Our recent letters have highlighted some of the opportunities that we now see relating to more effective use of letters of credit. There happen to be stunning limitations within the banking systems in different countries in the world, not just in developing nations but even within the European Union. One advantage we have is the ability to bring receiving banks into play which are still entrepreneurial in encouraging and being open to assist in trade finance.
Then there’s Africa. We think Africa is very fertile ground for business expansion. In Africa there are natural resource-based economies expanding through demand for their products. So there are more people in those countries who want to buy things which someone has to import. Limited bank capital continues be a problem in Africa but we have a couple of ways to help solve the problem. Many banks want to pay with a usance letter of credit: that’s a letter of credit that has a delayed payment maybe 2, 3, or 4 months later. That doesn’t work for most suppliers, which is why a lot of transactions get stopped in their tracks. Along with our partners, we’re often able to discount a delayed letter of credit and get suppliers paid at sight.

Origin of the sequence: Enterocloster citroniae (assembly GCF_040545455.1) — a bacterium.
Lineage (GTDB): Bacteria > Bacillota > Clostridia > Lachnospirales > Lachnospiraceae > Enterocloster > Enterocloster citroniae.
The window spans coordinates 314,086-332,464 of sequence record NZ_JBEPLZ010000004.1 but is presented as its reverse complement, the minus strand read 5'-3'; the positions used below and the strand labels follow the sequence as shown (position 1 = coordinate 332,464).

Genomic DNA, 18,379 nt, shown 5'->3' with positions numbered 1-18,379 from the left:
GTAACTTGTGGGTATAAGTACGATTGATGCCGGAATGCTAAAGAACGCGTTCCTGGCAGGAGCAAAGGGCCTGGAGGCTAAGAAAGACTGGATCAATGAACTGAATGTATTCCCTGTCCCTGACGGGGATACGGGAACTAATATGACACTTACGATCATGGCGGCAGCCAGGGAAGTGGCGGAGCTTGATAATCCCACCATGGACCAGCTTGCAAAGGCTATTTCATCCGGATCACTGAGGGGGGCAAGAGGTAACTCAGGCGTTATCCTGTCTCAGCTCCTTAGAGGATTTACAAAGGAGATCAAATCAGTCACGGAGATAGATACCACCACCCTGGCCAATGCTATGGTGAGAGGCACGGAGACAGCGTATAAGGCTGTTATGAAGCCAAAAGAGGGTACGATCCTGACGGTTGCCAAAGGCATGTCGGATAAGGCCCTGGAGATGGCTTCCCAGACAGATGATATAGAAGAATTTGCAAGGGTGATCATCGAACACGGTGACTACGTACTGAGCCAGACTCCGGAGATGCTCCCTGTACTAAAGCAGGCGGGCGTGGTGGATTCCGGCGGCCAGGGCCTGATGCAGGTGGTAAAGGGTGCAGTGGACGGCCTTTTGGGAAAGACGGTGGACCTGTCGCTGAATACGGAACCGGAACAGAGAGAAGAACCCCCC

We have to look at the deal and make certain that everything lines up properly all the way from the language in the letter of credit to the issuing bank to finding the right receiving bank and coordinating with the supplier. If that can be done, then we can assist you in increasing your business with African importers.
And it’s not just for Africa. Our clients tell us that many customers in the Middle East and some Southeast Asian countries can open LC’s but need to delay the payment for two or three months. There are local cash flow issues all over the world. We hope we can help you bridge that gap and help create a deal that otherwise never would have occurred.
As some of you know, we write about matters of interest to the investment community. Our latest offering is an interview with a portfolio manager for an insurance group dealing specifically with financial tools to help hedge out the risks of climate change. If that topic doesn’t interest you, you’ll be bored, we promise.
In other world news, the Gherkin building in the City in London, so named for its appearance, just went into receivership due to mortgage defaults. We believe the event is a candidate for the Guinness Book of World Records, as an instance of the most people screwed by one single pickle.
Please get in touch with us if we can assist in a documentary letter of credit structure that opens new business for you.